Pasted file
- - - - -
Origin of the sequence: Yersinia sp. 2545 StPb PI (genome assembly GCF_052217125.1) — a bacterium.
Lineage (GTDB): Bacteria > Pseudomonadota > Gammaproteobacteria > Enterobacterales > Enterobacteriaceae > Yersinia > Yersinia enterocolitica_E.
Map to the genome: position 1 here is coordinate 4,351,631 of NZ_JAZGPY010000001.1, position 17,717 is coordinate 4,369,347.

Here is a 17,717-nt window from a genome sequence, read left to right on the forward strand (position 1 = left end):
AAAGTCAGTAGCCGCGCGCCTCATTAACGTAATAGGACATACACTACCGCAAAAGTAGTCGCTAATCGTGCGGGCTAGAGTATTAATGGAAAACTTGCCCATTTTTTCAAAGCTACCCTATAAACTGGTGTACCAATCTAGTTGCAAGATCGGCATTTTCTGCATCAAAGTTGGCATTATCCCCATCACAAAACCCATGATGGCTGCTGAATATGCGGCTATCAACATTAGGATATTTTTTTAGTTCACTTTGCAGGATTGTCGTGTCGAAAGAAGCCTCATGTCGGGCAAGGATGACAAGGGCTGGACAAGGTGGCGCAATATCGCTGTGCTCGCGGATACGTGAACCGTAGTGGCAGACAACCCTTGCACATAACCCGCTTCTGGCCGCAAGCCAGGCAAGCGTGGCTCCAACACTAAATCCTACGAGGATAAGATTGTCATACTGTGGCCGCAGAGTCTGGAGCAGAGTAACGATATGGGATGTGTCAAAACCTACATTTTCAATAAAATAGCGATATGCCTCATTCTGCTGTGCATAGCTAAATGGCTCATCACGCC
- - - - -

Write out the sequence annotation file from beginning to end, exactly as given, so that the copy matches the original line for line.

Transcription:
Origin of the sequence: Yersinia sp. 2545 StPb PI (genome assembly GCF_052217125.1) — a bacterium.
Lineage (GTDB): Bacteria > Pseudomonadota > Gammaproteobacteria > Enterobacterales > Enterobacteriaceae > Yersinia > Yersinia enterocolitica_E.
Map to the genome: position 1 here is coordinate 4,351,631 of NZ_JAZGPY010000001.1, position 17,717 is coordinate 4,369,347.

Here is a 17,717-nt window from a genome sequence, read left to right on the forward strand (position 1 = left end):
AAAGTCAGTAGCCGCGCGCCTCATTAACGTAATAGGACATACACTACCGCAAAAGTAGTCGCTAATCGTGCGGGCTAGAGTATTAATGGAAAACTTGCCCATTTTTTCAAAGCTACCCTATAAACTGGTGTACCAATCTAGTTGCAAGATCGGCATTTTCTGCATCAAAGTTGGCATTATCCCCATCACAAAACCCATGATGGCTGCTGAATATGCGGCTATCAACATTAGGATATTTTTTTAGTTCACTTTGCAGGATTGTCGTGTCGAAAGAAGCCTCATGTCGGGCAAGGATGACAAGGGCTGGACAAGGTGGCGCAATATCGCTGTGCTCGCGGATACGTGAACCGTAGTGGCAGACAACCCTTGCACATAACCCGCTTCTGGCCGCAAGCCAGGCAAGCGTGGCTCCAACACTAAATCCTACGAGGATAAGATTGTCATACTGTGGCCGCAGAGTCTGGAGCAGAGTAACGATATGGGATGTGTCAAAACCTACATTTTCAATAAAATAGCGATATGCCTCATTCTGCTGTGCATAGCTAAATGGCTCATCACGCC